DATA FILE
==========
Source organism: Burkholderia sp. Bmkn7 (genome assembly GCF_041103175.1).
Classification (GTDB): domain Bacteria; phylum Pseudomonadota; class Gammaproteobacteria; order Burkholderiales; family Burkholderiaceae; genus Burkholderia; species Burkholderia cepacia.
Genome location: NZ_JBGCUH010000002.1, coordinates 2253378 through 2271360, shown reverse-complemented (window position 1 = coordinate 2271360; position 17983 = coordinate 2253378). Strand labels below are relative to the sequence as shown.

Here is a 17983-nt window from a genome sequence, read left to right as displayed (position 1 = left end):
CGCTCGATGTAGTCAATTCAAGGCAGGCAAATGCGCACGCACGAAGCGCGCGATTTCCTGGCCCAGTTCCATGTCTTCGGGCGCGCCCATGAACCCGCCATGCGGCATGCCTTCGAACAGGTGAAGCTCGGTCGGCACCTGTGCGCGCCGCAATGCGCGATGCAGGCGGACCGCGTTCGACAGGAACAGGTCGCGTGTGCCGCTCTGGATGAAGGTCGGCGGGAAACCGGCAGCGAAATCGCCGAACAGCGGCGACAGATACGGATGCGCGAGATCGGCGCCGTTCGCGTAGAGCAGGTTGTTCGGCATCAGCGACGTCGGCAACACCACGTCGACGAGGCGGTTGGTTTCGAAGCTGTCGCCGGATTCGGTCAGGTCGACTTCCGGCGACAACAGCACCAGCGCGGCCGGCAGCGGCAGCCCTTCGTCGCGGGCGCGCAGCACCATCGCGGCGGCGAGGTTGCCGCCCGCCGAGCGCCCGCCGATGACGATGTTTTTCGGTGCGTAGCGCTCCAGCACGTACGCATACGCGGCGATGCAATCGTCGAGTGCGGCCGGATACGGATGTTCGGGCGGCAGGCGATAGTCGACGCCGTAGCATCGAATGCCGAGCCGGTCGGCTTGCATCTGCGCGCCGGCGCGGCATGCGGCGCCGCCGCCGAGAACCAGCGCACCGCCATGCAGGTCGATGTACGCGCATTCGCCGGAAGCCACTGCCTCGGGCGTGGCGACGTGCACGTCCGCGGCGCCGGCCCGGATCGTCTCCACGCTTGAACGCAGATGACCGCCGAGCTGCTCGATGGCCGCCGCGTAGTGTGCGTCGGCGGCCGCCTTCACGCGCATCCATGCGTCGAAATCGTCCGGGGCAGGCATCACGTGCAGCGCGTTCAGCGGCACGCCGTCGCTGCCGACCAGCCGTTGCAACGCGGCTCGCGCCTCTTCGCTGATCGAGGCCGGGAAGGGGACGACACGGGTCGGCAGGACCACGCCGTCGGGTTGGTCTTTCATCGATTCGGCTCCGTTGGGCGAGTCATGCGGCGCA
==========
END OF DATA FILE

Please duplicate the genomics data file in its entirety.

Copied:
Source organism: Burkholderia sp. Bmkn7 (genome assembly GCF_041103175.1).
Classification (GTDB): domain Bacteria; phylum Pseudomonadota; class Gammaproteobacteria; order Burkholderiales; family Burkholderiaceae; genus Burkholderia; species Burkholderia cepacia.
Genome location: NZ_JBGCUH010000002.1, coordinates 2253378 through 2271360, shown reverse-complemented (window position 1 = coordinate 2271360; position 17983 = coordinate 2253378). Strand labels below are relative to the sequence as shown.

Here is a 17983-nt window from a genome sequence, read left to right as displayed (position 1 = left end):
CGCTCGATGTAGTCAATTCAAGGCAGGCAAATGCGCACGCACGAAGCGCGCGATTTCCTGGCCCAGTTCCATGTCTTCGGGCGCGCCCATGAACCCGCCATGCGGCATGCCTTCGAACAGGTGAAGCTCGGTCGGCACCTGTGCGCGCCGCAATGCGCGATGCAGGCGGACCGCGTTCGACAGGAACAGGTCGCGTGTGCCGCTCTGGATGAAGGTCGGCGGGAAACCGGCAGCGAAATCGCCGAACAGCGGCGACAGATACGGATGCGCGAGATCGGCGCCGTTCGCGTAGAGCAGGTTGTTCGGCATCAGCGACGTCGGCAACACCACGTCGACGAGGCGGTTGGTTTCGAAGCTGTCGCCGGATTCGGTCAGGTCGACTTCCGGCGACAACAGCACCAGCGCGGCCGGCAGCGGCAGCCCTTCGTCGCGGGCGCGCAGCACCATCGCGGCGGCGAGGTTGCCGCCCGCCGAGCGCCCGCCGATGACGATGTTTTTCGGTGCGTAGCGCTCCAGCACGTACGCATACGCGGCGATGCAATCGTCGAGTGCGGCCGGATACGGATGTTCGGGCGGCAGGCGATAGTCGACGCCGTAGCATCGAATGCCGAGCCGGTCGGCTTGCATCTGCGCGCCGGCGCGGCATGCGGCGCCGCCGCCGAGAACCAGCGCACCGCCATGCAGGTCGATGTACGCGCATTCGCCGGAAGCCACTGCCTCGGGCGTGGCGACGTGCACGTCCGCGGCGCCGGCCCGGATCGTCTCCACGCTTGAACGCAGATGACCGCCGAGCTGCTCGATGGCCGCCGCGTAGTGTGCGTCGGCGGCCGCCTTCACGCGCATCCATGCGTCGAAATCGTCCGGGGCAGGCATCACGTGCAGCGCGTTCAGCGGCACGCCGTCGCTGCCGACCAGCCGTTGCAACGCGGCTCGCGCCTCTTCGCTGATCGAGGCCGGGAAGGGGACGACACGGGTCGGCAGGACCACGCCGTCGGGTTGGTCTTTCATCGATTCGGCTCCGTTGGGCGAGTCATGCGGCGCA